Guest Post: Family Child Care Providers at the Yale University Art Gallery

Authors: Jessica Sack and Elizabeth Williams, Yale University Art Gallery

For almost three years, the Yale University Art Gallery and All Our Kin have collaborated to offer professional development sessions to family child care providers. We at the Gallery are so grateful for this partnership, which has led not only to new friendships and relationships in New Haven but has catalyzed new projects related to bilingual education and early childhood education.


Experimentation has marked much of our work with All Our Kin. We have tried a number of different models for these workshops over the years, including multiple times, days of the week, meal options, and languages. We have also experimented a great deal with the focus of the sessions: topics have ranged from storytelling to special exhibitions to child development. Sessions take place at the Gallery and are led by both Gallery educators as well as by Wurtele Gallery Teachers, Yale graduate students whom the Gallery employs as museum educators. The Wurtele Gallery teachers who have been involved—Ana Maria Gomez Lopez, Tess Korobkin, Mary Kim, Tony Coleman, and Emmanuel Lachaud—continually reflect on the enormous impact their experience with All Our Kin  has had on their teaching practice and lives in New Haven. For instance, Tess noted that something wonderful happens when people share a meal and are able to talk about the experience of looking at art together. We have kept this in mind as we have planned our sessions.

As Ana Maria began to coordinate sessions, she also invited providers to return with their families, friends, and students. This resulted in a summer filled with tours in Spanish for families and friends.  Ana Maria helped us think about how we could work with Spanish-speaking groups more easily and helped us translate our self-guided family materials into Spanish. These include our Architecture Guide, Looking Closely with Felt and Yarn, and Exploring Art Together. At the same time, the museum created a task force to look at the needs of our Spanish-speaking audience. This task force, comprised of members of our business office, visitor services, and education, met with participants in the All Our Kin workshops to better understand their perspective. As a result of the meetings and the work the task force did, the museum now has all family materials, maps, and general museum information in English and Spanish.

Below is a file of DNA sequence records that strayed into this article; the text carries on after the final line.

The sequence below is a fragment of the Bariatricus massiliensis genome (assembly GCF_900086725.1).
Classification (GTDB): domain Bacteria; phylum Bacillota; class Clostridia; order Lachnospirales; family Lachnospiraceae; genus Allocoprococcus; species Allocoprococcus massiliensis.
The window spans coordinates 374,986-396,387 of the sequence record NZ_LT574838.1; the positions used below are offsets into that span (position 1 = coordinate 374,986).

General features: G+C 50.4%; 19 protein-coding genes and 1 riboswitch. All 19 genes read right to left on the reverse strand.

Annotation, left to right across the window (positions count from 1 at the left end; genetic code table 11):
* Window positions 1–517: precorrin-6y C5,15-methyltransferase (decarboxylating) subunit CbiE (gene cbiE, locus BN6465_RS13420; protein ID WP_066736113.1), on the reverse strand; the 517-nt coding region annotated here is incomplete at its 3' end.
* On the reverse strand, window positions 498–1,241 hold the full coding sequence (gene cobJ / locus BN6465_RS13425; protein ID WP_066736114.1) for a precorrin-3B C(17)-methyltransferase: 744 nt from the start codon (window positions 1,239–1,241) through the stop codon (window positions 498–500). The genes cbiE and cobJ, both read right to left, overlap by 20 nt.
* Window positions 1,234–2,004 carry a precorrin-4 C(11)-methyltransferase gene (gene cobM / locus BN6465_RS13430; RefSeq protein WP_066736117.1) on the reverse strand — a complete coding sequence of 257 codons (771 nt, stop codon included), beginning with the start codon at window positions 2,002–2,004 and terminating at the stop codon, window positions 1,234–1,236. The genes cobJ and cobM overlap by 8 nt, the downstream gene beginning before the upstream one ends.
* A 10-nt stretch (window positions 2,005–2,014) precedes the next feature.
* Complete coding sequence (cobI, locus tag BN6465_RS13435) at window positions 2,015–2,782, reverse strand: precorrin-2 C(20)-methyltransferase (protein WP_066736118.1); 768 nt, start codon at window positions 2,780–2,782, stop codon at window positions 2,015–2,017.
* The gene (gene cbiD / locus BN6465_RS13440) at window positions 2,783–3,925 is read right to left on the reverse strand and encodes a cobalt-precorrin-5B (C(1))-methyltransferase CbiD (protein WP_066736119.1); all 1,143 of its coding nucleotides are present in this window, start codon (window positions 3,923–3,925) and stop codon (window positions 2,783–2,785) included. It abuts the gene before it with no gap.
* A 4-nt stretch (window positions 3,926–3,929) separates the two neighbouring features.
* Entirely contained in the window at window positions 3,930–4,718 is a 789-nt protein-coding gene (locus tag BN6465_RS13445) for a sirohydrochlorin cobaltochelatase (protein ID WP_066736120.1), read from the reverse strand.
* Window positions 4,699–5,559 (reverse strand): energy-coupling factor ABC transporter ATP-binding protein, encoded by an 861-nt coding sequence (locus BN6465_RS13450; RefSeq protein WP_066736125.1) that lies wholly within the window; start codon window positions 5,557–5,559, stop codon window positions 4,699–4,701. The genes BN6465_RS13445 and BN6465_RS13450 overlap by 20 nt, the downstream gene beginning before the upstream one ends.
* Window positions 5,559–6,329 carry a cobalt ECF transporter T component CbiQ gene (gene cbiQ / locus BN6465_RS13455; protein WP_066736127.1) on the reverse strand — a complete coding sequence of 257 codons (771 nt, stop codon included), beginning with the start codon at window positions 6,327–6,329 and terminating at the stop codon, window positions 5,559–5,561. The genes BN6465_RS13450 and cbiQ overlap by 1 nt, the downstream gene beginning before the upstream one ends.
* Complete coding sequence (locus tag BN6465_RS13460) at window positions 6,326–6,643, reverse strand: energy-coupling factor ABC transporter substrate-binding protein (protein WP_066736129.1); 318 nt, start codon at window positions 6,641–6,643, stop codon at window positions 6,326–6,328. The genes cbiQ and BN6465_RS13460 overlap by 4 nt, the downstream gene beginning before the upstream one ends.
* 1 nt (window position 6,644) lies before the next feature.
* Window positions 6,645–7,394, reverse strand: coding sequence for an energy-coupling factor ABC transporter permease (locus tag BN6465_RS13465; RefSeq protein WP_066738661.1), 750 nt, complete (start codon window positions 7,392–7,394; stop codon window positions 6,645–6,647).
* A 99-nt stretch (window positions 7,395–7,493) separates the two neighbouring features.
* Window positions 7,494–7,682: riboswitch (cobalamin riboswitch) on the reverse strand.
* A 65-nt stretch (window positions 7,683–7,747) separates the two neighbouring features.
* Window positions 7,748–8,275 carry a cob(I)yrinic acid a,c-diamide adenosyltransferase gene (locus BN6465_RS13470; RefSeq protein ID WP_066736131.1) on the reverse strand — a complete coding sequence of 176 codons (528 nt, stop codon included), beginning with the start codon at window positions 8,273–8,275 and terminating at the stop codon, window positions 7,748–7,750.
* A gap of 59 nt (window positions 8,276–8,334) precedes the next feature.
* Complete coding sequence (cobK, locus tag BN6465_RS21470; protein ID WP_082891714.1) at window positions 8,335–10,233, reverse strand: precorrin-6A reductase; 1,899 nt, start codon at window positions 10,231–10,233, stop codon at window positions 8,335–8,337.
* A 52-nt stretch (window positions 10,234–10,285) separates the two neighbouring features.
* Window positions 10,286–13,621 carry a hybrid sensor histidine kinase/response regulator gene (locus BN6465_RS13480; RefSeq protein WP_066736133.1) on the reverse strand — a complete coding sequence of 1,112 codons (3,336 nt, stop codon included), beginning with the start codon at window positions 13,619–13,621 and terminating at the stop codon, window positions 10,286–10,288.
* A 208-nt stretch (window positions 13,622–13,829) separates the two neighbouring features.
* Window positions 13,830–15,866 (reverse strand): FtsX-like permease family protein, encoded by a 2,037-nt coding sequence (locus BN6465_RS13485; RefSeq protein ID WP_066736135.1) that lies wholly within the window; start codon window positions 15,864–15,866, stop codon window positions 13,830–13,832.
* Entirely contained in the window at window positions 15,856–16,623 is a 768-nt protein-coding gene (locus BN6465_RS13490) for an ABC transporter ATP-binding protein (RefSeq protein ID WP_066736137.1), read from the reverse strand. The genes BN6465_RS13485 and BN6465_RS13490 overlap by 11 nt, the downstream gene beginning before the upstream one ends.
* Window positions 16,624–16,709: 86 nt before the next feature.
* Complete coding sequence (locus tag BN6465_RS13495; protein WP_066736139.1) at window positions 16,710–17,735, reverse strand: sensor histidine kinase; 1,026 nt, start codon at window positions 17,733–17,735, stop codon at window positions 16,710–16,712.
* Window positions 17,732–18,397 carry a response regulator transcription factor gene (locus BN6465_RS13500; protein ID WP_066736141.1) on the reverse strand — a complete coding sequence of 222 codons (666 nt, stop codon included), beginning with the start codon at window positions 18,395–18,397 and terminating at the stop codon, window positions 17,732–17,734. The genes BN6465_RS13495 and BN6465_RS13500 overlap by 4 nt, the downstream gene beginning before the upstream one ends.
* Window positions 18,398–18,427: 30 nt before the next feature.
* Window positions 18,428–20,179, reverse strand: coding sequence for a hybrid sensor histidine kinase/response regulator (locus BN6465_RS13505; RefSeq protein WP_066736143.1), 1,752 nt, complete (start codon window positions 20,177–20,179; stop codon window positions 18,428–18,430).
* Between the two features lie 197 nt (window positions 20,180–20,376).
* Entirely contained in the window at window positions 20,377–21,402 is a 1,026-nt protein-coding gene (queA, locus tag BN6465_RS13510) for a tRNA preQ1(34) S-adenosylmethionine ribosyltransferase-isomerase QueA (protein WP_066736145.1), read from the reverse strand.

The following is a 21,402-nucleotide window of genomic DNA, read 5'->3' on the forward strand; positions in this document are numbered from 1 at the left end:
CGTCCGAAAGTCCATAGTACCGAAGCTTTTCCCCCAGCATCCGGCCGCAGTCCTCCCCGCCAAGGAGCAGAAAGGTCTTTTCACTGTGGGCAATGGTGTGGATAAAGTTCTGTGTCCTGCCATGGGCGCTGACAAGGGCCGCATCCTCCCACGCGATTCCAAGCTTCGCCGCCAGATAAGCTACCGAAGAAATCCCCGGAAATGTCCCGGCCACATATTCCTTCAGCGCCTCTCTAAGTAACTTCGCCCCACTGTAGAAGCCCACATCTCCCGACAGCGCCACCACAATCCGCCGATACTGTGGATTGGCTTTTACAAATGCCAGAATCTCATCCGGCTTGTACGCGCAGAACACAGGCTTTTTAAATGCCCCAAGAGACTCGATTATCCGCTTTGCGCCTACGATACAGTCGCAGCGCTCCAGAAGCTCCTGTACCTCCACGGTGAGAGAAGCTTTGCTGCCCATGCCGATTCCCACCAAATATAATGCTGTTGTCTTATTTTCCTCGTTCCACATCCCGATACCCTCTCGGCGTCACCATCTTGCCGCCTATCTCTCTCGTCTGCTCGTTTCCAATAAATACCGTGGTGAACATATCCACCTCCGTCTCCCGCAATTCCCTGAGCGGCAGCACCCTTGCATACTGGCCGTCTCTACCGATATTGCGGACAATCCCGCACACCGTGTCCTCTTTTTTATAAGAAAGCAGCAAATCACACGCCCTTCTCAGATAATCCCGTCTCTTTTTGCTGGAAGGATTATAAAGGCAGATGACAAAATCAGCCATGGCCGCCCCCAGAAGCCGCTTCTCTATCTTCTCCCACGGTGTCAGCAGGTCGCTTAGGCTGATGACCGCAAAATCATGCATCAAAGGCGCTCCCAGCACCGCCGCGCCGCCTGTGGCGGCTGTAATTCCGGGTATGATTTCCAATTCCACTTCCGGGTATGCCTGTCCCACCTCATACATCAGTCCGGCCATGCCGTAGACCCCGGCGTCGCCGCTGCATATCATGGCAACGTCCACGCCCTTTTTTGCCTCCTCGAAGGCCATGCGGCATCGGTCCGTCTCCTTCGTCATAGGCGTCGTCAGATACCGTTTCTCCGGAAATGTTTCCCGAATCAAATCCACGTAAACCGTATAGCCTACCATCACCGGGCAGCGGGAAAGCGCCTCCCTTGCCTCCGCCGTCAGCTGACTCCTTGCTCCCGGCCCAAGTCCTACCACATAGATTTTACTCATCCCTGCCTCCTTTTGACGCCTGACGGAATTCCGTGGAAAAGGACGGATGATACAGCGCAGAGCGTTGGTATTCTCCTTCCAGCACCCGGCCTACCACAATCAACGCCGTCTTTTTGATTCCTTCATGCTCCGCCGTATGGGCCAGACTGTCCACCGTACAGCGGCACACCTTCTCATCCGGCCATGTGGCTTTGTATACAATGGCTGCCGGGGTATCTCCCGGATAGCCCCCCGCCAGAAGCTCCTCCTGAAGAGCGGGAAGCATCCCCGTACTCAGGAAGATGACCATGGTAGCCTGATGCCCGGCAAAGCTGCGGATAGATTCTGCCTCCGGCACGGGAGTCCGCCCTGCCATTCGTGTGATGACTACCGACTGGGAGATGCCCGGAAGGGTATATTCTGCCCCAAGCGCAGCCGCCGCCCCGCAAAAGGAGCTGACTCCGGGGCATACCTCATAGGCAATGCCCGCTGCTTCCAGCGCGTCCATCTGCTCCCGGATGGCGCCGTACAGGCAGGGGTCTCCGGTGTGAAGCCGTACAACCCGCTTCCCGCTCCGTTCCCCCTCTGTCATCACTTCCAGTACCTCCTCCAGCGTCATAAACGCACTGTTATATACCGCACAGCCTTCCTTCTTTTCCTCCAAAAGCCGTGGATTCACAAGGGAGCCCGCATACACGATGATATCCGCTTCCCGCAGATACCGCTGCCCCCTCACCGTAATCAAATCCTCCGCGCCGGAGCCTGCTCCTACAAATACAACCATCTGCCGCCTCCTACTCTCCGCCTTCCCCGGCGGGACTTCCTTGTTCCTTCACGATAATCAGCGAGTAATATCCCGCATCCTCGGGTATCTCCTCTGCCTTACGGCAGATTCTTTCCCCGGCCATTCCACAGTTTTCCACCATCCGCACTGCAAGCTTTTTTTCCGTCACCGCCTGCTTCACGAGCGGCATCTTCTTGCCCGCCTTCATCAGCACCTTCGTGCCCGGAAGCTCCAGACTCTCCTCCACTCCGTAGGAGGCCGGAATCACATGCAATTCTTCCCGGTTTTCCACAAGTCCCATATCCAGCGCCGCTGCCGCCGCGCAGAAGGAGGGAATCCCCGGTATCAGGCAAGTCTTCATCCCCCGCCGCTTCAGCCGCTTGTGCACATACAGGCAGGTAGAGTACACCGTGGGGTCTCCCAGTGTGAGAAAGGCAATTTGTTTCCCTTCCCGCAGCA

This past year we have been working to structure the workshops to focus on developmental skills of young children. We did a session on fine motor skills that modeled activities for providers to do in their own work. We looked at objects in the special exhibition and worked on a project that focused on the fine motor skills of cutting and sculpting. As the year went on, we incorporated more storytelling into our activities. For our workshop on emotional development, we read Our Many Colored Days in English and Spanish in front of a painting by Pierre Bonnard. Participants thought about the connection between the story and the painting and then focused on ideas of mood and emotion.  At another workshop on imagination, Emmanuel and Mary read Where the River Begins in English and Spanish in the American Landscape Room. Participants were asked to look around as they listened to the story and imagine which paintings would fit as illustrations. At the end of the story we had a lively discussion about which paintings fit best and why. The group agreed that this kind of activity could work with many different stories. Finally, in one project, providers made their own books in the studio to foster the imagination. The hope is that these books can be used with the children and also spark new ideas for projects with kids.


As you can see, this collaboration has had quite an impact on the Gallery’s teaching. We now work with many more groups of young children as result of All Our Kin participants bringing children. We also do a lot more teaching in Spanish, which has helped us realize the importance of having multilingual staff members; we are keeping this in mind as we hire new Wurtele Gallery Teachers. The planning for the sessions has been truly collaborative and we have learned an enormous amount from our colleagues at All Our Kin.

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